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Of the political tone of this minor school of oratory, which was held weekly at the rooms of different resident members, some notion may be formed from the nature of the questions proposed for discussion, one of which, I recollect, was, "Whether an Aristocracy or a Democracy is most favourable to the advancement of science and literature?" while another, bearing even more pointedly on the relative position of the government and the people, at this crisis, was thus significantly propounded:-"Whether a soldier was bound, on all occasions, to obey the

orders of his commanding officer?" On the former of these questions, the effect of Emmet's eloquence upon his young auditors was, I recollect, most striking. The prohibition against touching upon modern politics, which it was subsequently found necessary to enforce, had not yet been introduced; and Emmet, who took of course ardently the side of democracy in the debate, after a brief review of the republics of antiquity, showing how much they had all done for the advancement of science and the arts, proceeded, lastly, to the grand and perilous example, then passing before all eyes, the young Republic of France. Referring to the circumstance told of Cæsar, that, in swimming across the Rubicon, he contrived to carry with him his Commentaries and his sword, the young orator said, "Thus France wades through a sea of storm and blood; but while, in one hand, she wields the sword against her aggressors, with the other she upholds the glories of science and literature unsullied by the ensanguined tide through which she struggles." In another of his remarkable speeches, I remember his saying, "When a people advancing rapidly in knowledge and power, perceive at last how far their government is lagging behind them, what then, I ask, is to be done in such a case? What, but to pull the government up to the people?"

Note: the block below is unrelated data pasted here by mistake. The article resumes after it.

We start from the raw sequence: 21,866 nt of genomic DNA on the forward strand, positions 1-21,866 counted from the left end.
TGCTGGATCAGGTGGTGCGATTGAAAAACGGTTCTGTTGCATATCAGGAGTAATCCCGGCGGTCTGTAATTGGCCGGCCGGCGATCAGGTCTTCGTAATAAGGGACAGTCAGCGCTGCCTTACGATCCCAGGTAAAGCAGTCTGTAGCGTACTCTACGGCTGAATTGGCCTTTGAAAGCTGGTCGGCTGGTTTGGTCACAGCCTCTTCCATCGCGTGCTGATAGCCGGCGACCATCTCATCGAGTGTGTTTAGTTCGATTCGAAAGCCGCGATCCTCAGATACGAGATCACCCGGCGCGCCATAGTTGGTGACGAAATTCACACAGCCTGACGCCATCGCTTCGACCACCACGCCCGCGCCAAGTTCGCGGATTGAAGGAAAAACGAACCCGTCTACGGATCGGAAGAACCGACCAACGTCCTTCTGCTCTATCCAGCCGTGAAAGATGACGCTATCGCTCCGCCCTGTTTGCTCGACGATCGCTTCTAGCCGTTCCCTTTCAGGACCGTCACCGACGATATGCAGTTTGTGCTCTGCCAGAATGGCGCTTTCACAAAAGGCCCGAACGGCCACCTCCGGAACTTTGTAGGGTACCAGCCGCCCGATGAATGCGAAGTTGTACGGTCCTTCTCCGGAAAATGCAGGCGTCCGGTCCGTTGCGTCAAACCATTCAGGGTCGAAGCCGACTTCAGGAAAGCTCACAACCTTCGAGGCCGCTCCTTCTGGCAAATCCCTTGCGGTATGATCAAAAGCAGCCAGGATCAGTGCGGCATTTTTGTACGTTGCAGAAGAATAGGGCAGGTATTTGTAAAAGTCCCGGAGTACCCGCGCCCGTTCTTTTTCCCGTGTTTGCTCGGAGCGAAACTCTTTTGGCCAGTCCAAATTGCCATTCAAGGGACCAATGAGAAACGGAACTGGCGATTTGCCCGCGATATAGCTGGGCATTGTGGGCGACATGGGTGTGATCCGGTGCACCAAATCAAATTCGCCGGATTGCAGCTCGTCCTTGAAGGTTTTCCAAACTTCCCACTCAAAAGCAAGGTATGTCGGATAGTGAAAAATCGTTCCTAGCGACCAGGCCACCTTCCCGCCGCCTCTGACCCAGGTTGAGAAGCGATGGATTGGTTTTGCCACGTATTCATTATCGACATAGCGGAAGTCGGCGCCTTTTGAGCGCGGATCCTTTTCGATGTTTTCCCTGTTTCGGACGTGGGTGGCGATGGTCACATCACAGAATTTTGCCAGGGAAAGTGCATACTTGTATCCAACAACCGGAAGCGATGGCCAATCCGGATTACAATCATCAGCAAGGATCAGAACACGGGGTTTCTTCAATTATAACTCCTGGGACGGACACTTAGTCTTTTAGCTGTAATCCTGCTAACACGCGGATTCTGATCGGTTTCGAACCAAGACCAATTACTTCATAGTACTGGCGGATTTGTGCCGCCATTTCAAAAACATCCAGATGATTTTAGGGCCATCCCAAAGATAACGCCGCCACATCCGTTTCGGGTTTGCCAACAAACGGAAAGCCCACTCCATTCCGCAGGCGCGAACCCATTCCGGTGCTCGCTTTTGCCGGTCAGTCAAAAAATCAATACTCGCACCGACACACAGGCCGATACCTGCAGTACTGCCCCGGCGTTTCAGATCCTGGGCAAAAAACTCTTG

In a few months after, both Emmet and myself were admitted members of the greater and recognized institution, called the Historical Society; and, even

here, the political feeling so rife abroad contrived to mix up its restless spirit with all our debates and proceedings; notwithstanding the constant watchfulness of the college authorities, as well as of a strong party within the Society itself, devoted adherents to the policy of the government, and taking invariably part with the Provost and Fellows in all their restrictive and inquisitorial measures. The most distinguished and eloquent of these supporters of power were a young man named Sargent, of whose fate in after days I know nothing, and Jebb, the late Bishop of Limerick, who was then, as he continued to be through life, much respected for his private worth and learning.